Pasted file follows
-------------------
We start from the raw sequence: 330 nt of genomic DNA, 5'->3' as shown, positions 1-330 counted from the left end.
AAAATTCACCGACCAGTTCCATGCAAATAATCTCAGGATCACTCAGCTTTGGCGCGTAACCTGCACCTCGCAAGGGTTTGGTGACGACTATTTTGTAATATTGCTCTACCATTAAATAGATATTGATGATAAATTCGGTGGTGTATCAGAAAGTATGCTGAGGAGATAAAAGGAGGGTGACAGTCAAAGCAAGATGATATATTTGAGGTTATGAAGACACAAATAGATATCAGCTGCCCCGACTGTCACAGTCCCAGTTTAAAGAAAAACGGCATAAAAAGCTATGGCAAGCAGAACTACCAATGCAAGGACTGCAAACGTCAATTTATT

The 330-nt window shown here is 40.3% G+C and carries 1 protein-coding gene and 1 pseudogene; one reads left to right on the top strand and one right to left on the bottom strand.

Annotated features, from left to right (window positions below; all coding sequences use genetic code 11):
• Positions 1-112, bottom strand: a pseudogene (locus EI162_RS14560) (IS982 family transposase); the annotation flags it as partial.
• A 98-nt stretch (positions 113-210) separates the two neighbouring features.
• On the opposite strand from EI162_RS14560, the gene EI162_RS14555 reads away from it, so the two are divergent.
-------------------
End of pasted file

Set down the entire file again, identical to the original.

We start from the raw sequence: 330 nt of genomic DNA, 5'->3' as shown, positions 1-330 counted from the left end.
AAAATTCACCGACCAGTTCCATGCAAATAATCTCAGGATCACTCAGCTTTGGCGCGTAACCTGCACCTCGCAAGGGTTTGGTGACGACTATTTTGTAATATTGCTCTACCATTAAATAGATATTGATGATAAATTCGGTGGTGTATCAGAAAGTATGCTGAGGAGATAAAAGGAGGGTGACAGTCAAAGCAAGATGATATATTTGAGGTTATGAAGACACAAATAGATATCAGCTGCCCCGACTGTCACAGTCCCAGTTTAAAGAAAAACGGCATAAAAAGCTATGGCAAGCAGAACTACCAATGCAAGGACTGCAAACGTCAATTTATT

The 330-nt window shown here is 40.3% G+C and carries 1 protein-coding gene and 1 pseudogene; one reads left to right on the top strand and one right to left on the bottom strand.

Annotated features, from left to right (window positions below; all coding sequences use genetic code 11):
• Positions 1-112, bottom strand: a pseudogene (locus EI162_RS14560) (IS982 family transposase); the annotation flags it as partial.
• A 98-nt stretch (positions 113-210) separates the two neighbouring features.
• On the opposite strand from EI162_RS14560, the gene EI162_RS14555 reads away from it, so the two are divergent.